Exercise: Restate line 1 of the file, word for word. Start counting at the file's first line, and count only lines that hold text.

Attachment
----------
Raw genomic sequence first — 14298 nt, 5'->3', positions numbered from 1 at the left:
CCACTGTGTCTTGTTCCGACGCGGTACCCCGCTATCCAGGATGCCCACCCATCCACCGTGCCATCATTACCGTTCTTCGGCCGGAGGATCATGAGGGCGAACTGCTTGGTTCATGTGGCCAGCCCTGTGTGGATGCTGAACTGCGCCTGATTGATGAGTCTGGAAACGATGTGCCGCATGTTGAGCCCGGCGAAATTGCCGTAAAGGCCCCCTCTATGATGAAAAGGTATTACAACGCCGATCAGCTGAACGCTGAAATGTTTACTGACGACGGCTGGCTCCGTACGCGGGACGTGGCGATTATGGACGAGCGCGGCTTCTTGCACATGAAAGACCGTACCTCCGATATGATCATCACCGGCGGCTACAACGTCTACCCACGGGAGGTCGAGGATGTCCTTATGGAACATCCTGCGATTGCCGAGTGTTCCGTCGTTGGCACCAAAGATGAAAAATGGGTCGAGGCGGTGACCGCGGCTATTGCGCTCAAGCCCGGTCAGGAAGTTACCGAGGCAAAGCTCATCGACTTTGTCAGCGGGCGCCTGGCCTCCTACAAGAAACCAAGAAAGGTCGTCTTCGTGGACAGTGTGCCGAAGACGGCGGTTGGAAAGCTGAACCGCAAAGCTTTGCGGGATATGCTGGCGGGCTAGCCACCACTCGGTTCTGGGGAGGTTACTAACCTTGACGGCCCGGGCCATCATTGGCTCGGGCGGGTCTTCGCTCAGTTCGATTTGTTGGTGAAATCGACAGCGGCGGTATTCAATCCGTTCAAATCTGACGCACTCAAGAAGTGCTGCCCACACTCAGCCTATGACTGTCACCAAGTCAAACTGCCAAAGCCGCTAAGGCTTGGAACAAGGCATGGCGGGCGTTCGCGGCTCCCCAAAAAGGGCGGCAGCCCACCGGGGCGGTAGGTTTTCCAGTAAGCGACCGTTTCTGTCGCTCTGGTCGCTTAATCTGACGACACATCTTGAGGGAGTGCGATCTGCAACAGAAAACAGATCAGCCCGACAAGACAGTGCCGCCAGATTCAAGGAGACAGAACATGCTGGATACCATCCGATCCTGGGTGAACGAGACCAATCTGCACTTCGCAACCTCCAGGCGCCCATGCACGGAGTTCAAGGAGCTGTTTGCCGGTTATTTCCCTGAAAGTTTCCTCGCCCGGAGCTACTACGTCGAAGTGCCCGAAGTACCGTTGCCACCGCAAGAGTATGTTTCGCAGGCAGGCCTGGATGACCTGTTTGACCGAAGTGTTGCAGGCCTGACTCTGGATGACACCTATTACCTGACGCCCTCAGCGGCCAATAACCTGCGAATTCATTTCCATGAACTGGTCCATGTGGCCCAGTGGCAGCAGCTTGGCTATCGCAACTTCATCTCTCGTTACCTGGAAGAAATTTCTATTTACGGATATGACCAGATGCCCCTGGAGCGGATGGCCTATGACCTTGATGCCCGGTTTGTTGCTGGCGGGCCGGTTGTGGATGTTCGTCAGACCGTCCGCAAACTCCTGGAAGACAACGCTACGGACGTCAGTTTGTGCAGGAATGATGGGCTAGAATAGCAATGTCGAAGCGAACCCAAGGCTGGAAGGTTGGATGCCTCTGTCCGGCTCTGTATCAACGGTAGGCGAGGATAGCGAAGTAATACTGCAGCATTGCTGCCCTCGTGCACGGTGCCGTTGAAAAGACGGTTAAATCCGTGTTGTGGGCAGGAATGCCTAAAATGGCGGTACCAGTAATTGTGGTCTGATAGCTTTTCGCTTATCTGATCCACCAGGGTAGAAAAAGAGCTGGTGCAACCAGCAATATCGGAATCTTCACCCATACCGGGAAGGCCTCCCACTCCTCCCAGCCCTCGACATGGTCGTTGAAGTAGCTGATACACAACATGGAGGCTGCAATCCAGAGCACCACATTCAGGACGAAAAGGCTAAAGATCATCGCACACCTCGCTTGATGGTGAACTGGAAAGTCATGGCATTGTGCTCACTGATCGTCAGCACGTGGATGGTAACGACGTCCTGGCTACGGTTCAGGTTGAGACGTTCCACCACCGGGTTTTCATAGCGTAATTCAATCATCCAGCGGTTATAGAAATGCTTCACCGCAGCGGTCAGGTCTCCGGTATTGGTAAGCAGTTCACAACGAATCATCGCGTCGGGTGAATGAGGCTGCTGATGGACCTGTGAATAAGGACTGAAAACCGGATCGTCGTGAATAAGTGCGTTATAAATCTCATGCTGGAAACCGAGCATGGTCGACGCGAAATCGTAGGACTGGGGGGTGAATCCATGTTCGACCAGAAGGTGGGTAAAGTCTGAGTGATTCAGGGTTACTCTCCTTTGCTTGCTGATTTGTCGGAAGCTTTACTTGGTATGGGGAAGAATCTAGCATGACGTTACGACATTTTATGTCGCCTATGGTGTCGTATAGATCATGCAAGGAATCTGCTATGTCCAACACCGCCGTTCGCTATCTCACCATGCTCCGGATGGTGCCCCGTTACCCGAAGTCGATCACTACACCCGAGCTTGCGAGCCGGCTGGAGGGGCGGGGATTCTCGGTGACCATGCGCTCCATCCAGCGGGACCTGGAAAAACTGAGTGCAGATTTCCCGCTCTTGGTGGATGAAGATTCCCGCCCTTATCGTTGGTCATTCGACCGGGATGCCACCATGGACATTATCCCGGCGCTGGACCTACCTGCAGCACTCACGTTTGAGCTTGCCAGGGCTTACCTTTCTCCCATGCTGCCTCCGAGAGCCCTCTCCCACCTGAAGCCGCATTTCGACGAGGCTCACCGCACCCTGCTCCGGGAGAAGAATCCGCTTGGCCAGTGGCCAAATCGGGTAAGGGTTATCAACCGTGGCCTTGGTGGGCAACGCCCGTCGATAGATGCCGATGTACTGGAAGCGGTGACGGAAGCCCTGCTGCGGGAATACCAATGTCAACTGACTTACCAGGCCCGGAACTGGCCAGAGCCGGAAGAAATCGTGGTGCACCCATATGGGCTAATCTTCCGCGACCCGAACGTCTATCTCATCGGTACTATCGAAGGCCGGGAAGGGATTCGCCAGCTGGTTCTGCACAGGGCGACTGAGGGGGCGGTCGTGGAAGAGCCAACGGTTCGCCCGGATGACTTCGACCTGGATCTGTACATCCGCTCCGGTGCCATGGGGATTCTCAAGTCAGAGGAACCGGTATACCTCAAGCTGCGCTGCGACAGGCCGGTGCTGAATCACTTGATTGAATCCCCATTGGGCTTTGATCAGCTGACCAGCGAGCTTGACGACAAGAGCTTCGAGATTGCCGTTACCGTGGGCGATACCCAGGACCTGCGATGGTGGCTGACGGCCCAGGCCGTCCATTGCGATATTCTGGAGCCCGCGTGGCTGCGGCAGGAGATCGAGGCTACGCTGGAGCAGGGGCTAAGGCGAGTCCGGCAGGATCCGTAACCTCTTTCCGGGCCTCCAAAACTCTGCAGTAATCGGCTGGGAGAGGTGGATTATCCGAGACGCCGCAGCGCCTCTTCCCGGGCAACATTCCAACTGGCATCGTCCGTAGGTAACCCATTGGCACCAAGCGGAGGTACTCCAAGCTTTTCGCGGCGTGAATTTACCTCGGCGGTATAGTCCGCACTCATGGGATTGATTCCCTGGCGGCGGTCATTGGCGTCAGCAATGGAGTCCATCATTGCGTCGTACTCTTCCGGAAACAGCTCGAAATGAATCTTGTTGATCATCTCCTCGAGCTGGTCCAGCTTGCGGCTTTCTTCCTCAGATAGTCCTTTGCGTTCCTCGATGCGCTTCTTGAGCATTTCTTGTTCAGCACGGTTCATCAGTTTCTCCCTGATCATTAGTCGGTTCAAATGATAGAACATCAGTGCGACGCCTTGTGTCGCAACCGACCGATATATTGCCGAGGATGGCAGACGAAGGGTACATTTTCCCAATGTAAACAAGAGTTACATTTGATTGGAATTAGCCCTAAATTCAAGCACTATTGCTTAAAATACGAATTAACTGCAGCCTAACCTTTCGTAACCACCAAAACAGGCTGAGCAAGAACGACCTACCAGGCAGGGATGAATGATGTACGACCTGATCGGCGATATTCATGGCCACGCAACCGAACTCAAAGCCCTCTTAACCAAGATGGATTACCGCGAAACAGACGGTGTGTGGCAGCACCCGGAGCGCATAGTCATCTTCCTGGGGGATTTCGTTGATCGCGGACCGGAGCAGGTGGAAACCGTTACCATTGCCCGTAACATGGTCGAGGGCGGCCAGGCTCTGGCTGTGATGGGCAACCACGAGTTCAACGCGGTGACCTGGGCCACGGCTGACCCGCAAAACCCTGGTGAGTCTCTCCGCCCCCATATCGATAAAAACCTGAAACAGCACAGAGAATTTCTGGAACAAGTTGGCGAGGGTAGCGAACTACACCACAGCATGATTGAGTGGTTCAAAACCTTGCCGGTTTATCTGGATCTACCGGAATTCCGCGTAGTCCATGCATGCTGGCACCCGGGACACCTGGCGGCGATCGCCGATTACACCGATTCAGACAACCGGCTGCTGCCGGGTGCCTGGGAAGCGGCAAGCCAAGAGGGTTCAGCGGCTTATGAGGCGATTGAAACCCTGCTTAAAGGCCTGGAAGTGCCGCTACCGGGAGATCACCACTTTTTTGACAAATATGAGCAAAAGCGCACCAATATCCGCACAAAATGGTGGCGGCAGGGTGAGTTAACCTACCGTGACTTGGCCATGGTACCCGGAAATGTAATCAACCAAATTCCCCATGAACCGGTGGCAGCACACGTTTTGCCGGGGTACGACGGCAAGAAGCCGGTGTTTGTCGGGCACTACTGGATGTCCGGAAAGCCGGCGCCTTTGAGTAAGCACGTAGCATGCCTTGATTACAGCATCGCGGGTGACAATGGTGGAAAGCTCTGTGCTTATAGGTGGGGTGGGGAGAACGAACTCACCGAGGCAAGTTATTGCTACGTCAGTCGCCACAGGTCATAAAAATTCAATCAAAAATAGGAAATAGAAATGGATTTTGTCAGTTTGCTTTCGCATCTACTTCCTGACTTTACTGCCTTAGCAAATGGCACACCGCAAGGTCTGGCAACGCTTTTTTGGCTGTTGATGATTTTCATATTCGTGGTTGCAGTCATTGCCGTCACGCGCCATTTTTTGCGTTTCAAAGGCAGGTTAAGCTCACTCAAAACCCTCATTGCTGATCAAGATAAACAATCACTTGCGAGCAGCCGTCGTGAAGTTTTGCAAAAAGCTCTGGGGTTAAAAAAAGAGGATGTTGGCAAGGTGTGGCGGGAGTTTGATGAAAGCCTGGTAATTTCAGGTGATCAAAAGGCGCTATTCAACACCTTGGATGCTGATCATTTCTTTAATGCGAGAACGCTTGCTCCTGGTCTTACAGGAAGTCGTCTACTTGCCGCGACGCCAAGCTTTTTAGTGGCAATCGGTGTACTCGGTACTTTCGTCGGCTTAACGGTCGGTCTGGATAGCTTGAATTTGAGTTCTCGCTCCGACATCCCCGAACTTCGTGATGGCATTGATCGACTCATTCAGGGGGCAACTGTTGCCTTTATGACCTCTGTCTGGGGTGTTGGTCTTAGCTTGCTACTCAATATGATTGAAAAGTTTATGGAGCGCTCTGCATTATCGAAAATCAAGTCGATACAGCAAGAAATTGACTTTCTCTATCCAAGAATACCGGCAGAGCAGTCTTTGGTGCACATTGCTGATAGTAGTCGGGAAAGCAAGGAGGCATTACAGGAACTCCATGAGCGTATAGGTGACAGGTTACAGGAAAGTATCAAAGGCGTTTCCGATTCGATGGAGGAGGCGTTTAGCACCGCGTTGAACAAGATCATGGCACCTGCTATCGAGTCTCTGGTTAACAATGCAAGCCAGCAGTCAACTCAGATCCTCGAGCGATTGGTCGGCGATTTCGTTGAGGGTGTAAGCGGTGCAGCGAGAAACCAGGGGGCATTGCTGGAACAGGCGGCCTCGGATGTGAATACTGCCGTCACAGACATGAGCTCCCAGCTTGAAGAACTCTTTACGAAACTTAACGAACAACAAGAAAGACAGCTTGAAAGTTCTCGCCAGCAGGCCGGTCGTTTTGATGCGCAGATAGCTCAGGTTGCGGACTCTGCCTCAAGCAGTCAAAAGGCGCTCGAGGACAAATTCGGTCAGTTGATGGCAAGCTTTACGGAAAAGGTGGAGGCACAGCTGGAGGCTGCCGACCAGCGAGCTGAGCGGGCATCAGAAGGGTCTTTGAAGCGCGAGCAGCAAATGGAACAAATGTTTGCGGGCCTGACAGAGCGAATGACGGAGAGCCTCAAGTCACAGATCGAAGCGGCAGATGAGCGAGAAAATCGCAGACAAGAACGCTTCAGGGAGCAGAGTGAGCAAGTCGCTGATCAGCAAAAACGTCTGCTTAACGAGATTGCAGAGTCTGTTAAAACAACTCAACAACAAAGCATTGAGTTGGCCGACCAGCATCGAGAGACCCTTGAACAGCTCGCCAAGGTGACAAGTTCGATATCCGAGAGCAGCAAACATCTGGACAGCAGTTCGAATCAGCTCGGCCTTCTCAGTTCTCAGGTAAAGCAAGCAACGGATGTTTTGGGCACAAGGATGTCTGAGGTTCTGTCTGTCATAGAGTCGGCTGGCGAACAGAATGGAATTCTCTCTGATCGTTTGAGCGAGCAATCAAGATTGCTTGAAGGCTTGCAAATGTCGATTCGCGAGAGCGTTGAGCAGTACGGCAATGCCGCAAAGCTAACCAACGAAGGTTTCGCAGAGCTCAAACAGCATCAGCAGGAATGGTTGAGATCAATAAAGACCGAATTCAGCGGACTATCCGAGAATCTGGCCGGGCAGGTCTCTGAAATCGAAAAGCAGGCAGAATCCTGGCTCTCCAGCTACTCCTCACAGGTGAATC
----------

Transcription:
Raw genomic sequence first — 14298 nt, 5'->3', positions numbered from 1 at the left: